[Met Performance] CID:286720
New Production
Die Fledermaus {119} Metropolitan Opera House: 12/4/1986.

(Debut: David Birkmeyer)


Metropolitan Opera House
December 4, 1986
New Production


DIE FLEDERMAUS {119}
Joh. Strauss Jr.-Haffner/R. Genťe

Rosalinde...............Kiri Te Kanawa
Eisenstein..............HŚkan HagegŚrd
Adele...................Judith Blegen
Alfred..................David Rendall
Prince Orlofsky.........Tatiana Troyanos
Dr. Falke...............Michael Devlin
Dr. Blind...............Anthony Laciura
Frank...................Franz Mazura
Ida.....................Victoria Brasser
Frosch..................Otto Schenk
Ivan....................Ari Roussimoff

Conductor...............Jeffrey Tate

Production..............Otto Schenk
Set designer............GŁnther Schneider-Siemssen
Costume designer........Peter J. Hall
Lighting designer.......Gil Wechsler
Choreographer...........David Birkmeyer [Debut]

Original dialogue adapted for this production by Otto Schenk and translated into English by Marcel Prawy

Die Fledermaus received thirteen performances this season.

Production a gift of Mrs. Donald D. Harrington






Review of Peter Wynne in The Record


A Big-Money and Big-Name Extravaganza

When the Metropolitan Opera decides to get fancy, no one's going to get fancier. Take the company's new "Die Fledermaus," which opened at a gala performance last night.

The setting for the first act was posh, a parlor with 30-foot ceiling and a stairway rising almost that far, carpets and curtains and Biedermeier furnishings, french doors, a bird cage - all the accouterments of comfortable merchant-class life in fin-de-siecle Vienna

But that setting paled in memory when the Act II curtain rose on Prince Orlovsky's palace and what looked like the anteroom of his grand salon.
Across the back of the stage were arched doorways with frosted glass; real fountains tinkled softly; a huge fabric-covered pouf took center stage. And as splendid as all that was, it paled, too, when that wall of glass -- the entire stage, it seemed - began to revolve and revealed the prince's conservatory-dining room, a sumptuous glass fantasy out of some grand hotel of the Belle Epoch.

More than that, the costumes, the singers, the voices, and the orchestra under the spirited baton of Jeffrey Tate were every bit as splendid as the architecture onstage. Many operettas would get lost if produced so extravagantly, but Johann Strauss's masterpiece seems to stand up to all the theatrical whipped cream and chocolate one cares to heap upon it.

Until last night, "Fledermaus" had not been seen or heard at the Met since the '66-'67 season, when it was sung in English in the version prepared for the company in '50 by Garson Kanin and Howard Dietz. This time around, the Met has decided to do the piece with the musical numbers in the original German and the dialogue in English.

Stage director Otto Schenk has adapted the dialogue, mostly to add narrative details from the musical numbers. If there are aesthetic gains in having those numbers in German, they're likely minimal, except for the small minority that's fluent in German; for most opera-goers, the drop in comprehension probably brings a net loss. But why dwell on doubts when so much about the production is so wonderful?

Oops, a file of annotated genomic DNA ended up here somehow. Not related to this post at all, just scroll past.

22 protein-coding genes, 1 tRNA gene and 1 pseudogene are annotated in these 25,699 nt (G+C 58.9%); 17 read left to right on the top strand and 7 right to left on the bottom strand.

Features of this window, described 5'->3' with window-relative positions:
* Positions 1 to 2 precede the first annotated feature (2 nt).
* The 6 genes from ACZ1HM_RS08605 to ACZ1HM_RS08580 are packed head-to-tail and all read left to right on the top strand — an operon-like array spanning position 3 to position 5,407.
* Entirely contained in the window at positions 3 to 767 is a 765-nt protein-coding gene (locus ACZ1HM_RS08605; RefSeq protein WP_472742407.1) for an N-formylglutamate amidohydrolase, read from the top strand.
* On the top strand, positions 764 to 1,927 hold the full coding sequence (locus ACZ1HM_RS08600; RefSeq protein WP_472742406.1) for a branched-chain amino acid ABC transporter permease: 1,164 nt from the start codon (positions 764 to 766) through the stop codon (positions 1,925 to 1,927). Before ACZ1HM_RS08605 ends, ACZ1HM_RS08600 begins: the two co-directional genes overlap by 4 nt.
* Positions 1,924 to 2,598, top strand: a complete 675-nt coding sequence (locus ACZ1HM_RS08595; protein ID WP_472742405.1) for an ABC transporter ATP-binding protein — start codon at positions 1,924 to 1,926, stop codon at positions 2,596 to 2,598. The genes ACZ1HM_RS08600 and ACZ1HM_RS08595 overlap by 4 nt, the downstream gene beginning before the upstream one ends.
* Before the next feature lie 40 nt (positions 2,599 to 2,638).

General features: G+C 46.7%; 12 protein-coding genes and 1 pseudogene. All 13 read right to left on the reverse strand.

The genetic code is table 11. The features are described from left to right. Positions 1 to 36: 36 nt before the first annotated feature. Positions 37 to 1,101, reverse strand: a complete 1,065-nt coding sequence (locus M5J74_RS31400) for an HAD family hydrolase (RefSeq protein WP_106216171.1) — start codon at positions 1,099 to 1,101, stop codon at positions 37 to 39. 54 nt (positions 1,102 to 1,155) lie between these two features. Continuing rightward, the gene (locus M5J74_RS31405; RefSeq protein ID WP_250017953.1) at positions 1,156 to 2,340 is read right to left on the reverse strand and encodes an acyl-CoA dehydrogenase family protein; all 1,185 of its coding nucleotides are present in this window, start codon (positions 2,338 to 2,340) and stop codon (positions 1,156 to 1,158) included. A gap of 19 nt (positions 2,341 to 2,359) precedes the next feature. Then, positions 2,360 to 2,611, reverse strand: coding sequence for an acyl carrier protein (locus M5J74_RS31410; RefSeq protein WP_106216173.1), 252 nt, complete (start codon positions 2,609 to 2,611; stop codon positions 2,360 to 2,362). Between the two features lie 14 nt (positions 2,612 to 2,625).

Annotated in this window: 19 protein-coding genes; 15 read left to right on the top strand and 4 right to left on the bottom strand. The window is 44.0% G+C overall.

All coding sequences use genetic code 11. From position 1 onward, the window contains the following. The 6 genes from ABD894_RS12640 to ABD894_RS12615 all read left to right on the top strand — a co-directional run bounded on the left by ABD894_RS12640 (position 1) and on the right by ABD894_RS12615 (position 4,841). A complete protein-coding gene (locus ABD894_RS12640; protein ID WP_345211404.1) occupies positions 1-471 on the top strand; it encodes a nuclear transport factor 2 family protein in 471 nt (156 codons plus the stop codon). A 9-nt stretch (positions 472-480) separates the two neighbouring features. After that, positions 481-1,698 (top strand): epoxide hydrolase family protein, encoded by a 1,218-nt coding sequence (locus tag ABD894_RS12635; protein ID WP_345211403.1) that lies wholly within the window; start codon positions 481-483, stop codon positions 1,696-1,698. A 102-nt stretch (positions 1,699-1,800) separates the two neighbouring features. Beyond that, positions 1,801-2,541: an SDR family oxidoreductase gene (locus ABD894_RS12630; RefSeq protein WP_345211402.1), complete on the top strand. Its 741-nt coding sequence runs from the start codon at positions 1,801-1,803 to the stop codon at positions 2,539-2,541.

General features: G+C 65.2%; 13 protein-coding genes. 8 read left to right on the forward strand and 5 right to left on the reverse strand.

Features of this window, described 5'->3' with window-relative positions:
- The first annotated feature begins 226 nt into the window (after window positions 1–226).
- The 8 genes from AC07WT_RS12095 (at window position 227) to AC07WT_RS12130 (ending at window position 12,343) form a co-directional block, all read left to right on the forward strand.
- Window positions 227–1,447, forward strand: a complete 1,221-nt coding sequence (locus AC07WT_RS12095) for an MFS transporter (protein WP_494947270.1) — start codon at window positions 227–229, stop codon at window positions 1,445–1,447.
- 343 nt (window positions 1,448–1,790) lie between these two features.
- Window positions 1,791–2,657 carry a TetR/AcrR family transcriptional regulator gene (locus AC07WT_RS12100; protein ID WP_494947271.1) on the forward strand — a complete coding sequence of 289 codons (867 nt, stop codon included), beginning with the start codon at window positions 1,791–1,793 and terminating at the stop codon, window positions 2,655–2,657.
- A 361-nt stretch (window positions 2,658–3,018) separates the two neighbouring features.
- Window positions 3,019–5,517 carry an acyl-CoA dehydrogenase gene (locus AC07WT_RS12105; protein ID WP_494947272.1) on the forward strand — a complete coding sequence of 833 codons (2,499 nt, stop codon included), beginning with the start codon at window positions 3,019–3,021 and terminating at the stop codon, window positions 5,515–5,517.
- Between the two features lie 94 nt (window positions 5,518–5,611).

Soprano Kiri Te Kanawa, for example is arguably the finest Rosalinda in opera today. Her voice is as rich and sweet as sacher torte; she's beautifully statuesque, moves with grace, and has an unerring sense of comedy. Tenor David Rendall is an elegant, insouciant Alfred in a production that ignores the tradition of making him a has-been. The cast is handsome physically and vocally, throughout.

Hakan Hagegard is a marvelous Gabriel Eisenstein, singing with absolute ease a role that for most baritones lies high in the voice Bass Franz Manna, who is so often cast as a villain, gets to do the jolly prison warden, Frank, and acquits himself handily. Michael Devlin is an unusually strong-voiced and limber Dr. Falk and Anthony Laciura an amusing Dr. Blind - both baritone roles.

The two other female stars of the production are lyric soprano Judith Blegen as the maid, Adele, and mezzo Tatiana Troyanos as the terminally bored Russian prince. Blegen played her part pertly but was pushing her voice and sounding a bit tired. Troyanos sang well and acted beautifully, making Orlovsky more rounded and real than has any other singer in or near New York in recent memory.

This is a production that makes unusually heavy physical demands on the soloists. The Vienna-born Schenk, who also plays the part of the drunken jailer, Frosch, clearly set out to stage the operetta as if he were back home at the Wiener Volksoper. He expected and got those Met soloists to dance and cavort like a bunch of Broadway choristers - with that kind of enthusiasm, at least - and what the singers lacked in terpsichorean polish only made the business seem more authentic.

Schenk has things get positively rowdy at Orlovsky's bash. cutting the tacky divertissement Strauss wrote for the scene. substituting the composer's lightning-fast "Denner end Blitzen" polka. and sending the cast careening around the stage. It's great fun, and those who can't make it to the Met don't have to miss it, the production will be shown live on PBS, starting at 8 p. m. New Year's Eve.



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